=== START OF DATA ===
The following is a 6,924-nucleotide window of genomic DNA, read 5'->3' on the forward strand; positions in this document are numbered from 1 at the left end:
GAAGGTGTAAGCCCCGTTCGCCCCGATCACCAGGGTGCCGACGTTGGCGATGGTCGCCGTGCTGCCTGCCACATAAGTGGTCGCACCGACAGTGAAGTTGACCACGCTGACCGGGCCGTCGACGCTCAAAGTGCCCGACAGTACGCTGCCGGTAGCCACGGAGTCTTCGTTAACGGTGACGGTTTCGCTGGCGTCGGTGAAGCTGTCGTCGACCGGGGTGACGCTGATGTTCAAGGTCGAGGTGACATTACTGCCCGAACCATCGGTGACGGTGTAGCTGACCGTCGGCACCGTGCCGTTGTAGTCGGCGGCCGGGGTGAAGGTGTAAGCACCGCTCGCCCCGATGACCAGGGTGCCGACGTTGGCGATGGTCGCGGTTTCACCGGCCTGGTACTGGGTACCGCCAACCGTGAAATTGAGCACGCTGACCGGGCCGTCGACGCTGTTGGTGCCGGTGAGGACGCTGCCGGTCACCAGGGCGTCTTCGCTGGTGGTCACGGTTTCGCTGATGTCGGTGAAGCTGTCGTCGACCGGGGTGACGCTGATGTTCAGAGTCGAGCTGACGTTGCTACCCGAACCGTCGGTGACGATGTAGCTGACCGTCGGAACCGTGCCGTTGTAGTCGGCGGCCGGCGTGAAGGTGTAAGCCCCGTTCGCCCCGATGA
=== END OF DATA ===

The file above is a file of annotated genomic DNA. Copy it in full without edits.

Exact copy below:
The following is a 6,924-nucleotide window of genomic DNA, read 5'->3' on the forward strand; positions in this document are numbered from 1 at the left end:
GAAGGTGTAAGCCCCGTTCGCCCCGATCACCAGGGTGCCGACGTTGGCGATGGTCGCCGTGCTGCCTGCCACATAAGTGGTCGCACCGACAGTGAAGTTGACCACGCTGACCGGGCCGTCGACGCTCAAAGTGCCCGACAGTACGCTGCCGGTAGCCACGGAGTCTTCGTTAACGGTGACGGTTTCGCTGGCGTCGGTGAAGCTGTCGTCGACCGGGGTGACGCTGATGTTCAAGGTCGAGGTGACATTACTGCCCGAACCATCGGTGACGGTGTAGCTGACCGTCGGCACCGTGCCGTTGTAGTCGGCGGCCGGGGTGAAGGTGTAAGCACCGCTCGCCCCGATGACCAGGGTGCCGACGTTGGCGATGGTCGCGGTTTCACCGGCCTGGTACTGGGTACCGCCAACCGTGAAATTGAGCACGCTGACCGGGCCGTCGACGCTGTTGGTGCCGGTGAGGACGCTGCCGGTCACCAGGGCGTCTTCGCTGGTGGTCACGGTTTCGCTGATGTCGGTGAAGCTGTCGTCGACCGGGGTGACGCTGATGTTCAGAGTCGAGCTGACGTTGCTACCCGAACCGTCGGTGACGATGTAGCTGACCGTCGGAACCGTGCCGTTGTAGTCGGCGGCCGGCGTGAAGGTGTAAGCCCCGTTCGCCCCGATGA